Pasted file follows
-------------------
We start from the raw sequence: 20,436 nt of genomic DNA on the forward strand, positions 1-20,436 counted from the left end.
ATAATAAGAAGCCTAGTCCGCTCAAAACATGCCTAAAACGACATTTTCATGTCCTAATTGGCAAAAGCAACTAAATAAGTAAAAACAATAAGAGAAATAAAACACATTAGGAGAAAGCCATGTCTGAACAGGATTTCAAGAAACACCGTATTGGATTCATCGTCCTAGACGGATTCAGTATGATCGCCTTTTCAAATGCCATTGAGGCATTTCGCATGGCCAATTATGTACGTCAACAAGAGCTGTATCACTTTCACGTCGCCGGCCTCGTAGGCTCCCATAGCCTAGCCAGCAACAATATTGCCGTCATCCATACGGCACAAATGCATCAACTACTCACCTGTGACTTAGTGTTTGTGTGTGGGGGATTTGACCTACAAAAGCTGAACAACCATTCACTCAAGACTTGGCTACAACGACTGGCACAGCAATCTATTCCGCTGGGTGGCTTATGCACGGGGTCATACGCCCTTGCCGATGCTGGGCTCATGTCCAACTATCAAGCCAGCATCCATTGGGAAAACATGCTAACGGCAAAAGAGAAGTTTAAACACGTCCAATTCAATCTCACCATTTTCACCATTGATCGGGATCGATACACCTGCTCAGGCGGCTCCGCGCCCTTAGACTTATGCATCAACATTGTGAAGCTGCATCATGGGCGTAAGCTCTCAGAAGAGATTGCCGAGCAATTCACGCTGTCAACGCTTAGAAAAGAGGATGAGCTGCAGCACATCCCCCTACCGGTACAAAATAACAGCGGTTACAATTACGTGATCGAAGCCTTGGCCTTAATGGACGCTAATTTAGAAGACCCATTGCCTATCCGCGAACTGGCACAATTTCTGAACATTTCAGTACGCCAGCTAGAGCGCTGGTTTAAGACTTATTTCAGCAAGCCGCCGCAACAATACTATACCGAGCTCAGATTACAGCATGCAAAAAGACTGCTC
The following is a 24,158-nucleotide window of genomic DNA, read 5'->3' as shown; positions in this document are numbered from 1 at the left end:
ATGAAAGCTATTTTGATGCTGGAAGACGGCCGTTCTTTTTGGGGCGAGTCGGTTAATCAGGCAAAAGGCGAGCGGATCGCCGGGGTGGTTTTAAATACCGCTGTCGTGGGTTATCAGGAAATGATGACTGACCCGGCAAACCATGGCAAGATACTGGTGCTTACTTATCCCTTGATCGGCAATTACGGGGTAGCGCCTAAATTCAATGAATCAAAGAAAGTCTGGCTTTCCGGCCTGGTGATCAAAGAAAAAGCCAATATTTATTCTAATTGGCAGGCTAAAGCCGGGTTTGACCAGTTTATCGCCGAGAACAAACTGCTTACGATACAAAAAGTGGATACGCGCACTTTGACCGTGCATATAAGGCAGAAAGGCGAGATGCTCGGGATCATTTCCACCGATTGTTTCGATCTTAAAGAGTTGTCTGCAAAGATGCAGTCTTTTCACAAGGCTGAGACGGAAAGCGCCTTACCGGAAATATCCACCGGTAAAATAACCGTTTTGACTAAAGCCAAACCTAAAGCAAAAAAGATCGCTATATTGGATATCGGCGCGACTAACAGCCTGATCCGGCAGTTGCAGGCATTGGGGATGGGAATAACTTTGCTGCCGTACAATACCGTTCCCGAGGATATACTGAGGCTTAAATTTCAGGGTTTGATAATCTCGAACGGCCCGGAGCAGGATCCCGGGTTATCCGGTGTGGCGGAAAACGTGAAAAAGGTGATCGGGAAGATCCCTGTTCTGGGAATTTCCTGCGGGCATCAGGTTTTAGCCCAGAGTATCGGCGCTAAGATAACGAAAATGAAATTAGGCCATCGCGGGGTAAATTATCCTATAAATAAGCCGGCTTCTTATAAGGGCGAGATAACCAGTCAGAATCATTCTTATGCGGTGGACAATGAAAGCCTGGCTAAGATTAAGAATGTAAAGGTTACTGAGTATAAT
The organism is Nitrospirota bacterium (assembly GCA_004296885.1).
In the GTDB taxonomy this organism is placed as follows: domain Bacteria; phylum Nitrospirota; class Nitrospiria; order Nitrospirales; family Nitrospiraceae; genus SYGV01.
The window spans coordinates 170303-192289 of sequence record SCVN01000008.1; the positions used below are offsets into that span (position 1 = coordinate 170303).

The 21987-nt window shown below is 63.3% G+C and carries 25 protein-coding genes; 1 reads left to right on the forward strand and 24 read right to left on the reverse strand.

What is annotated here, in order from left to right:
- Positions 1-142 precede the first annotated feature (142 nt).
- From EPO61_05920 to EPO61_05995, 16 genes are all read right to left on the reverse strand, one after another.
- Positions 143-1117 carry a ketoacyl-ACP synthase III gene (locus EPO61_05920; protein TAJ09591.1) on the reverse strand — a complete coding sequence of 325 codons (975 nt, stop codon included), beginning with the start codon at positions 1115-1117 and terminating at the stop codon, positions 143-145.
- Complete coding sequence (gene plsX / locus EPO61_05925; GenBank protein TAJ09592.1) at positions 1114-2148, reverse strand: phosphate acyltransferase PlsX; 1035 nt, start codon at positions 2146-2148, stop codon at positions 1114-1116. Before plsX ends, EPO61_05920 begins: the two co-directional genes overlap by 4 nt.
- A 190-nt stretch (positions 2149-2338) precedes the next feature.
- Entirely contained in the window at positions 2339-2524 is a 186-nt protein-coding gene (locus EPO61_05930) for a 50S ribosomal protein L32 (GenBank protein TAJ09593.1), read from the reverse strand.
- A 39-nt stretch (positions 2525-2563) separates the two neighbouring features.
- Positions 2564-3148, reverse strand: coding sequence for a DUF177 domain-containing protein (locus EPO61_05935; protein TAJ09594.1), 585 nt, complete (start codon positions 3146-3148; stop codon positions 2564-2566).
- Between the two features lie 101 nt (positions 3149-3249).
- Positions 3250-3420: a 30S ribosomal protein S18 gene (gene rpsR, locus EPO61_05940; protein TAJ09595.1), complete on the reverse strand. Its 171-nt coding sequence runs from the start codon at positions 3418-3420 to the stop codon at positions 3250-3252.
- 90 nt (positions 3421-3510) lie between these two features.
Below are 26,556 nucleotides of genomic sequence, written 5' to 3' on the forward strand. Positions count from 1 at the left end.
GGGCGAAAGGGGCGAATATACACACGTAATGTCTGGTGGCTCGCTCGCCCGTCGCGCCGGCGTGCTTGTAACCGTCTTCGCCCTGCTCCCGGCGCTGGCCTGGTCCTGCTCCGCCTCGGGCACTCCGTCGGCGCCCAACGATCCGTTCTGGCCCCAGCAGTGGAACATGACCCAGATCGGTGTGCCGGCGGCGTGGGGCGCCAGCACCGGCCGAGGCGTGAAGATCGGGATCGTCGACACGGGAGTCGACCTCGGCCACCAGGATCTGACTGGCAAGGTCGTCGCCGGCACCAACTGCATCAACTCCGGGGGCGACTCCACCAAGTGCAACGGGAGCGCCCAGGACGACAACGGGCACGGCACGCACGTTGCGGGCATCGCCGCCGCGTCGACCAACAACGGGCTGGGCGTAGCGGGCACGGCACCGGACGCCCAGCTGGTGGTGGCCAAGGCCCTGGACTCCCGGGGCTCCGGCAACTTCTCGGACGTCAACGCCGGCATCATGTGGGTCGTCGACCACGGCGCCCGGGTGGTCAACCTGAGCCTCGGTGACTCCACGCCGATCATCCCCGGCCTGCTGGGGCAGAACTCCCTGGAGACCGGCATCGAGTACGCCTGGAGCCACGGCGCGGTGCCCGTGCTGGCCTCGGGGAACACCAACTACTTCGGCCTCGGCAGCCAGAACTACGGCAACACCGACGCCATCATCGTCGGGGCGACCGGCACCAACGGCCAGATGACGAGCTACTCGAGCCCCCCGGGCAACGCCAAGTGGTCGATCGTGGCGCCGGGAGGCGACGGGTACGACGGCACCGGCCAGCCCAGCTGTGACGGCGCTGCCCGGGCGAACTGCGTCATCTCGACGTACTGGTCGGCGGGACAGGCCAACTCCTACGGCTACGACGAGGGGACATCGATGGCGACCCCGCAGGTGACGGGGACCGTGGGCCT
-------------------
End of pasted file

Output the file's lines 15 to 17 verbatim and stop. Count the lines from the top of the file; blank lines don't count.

- Entirely contained in the window at positions 2339-2524 is a 186-nt protein-coding gene (locus EPO61_05930) for a 50S ribosomal protein L32 (GenBank protein TAJ09593.1), read from the reverse strand.
- A 39-nt stretch (positions 2525-2563) separates the two neighbouring features.
- Positions 2564-3148, reverse strand: coding sequence for a DUF177 domain-containing protein (locus EPO61_05935; protein TAJ09594.1), 585 nt, complete (start codon positions 3146-3148; stop codon positions 2564-2566).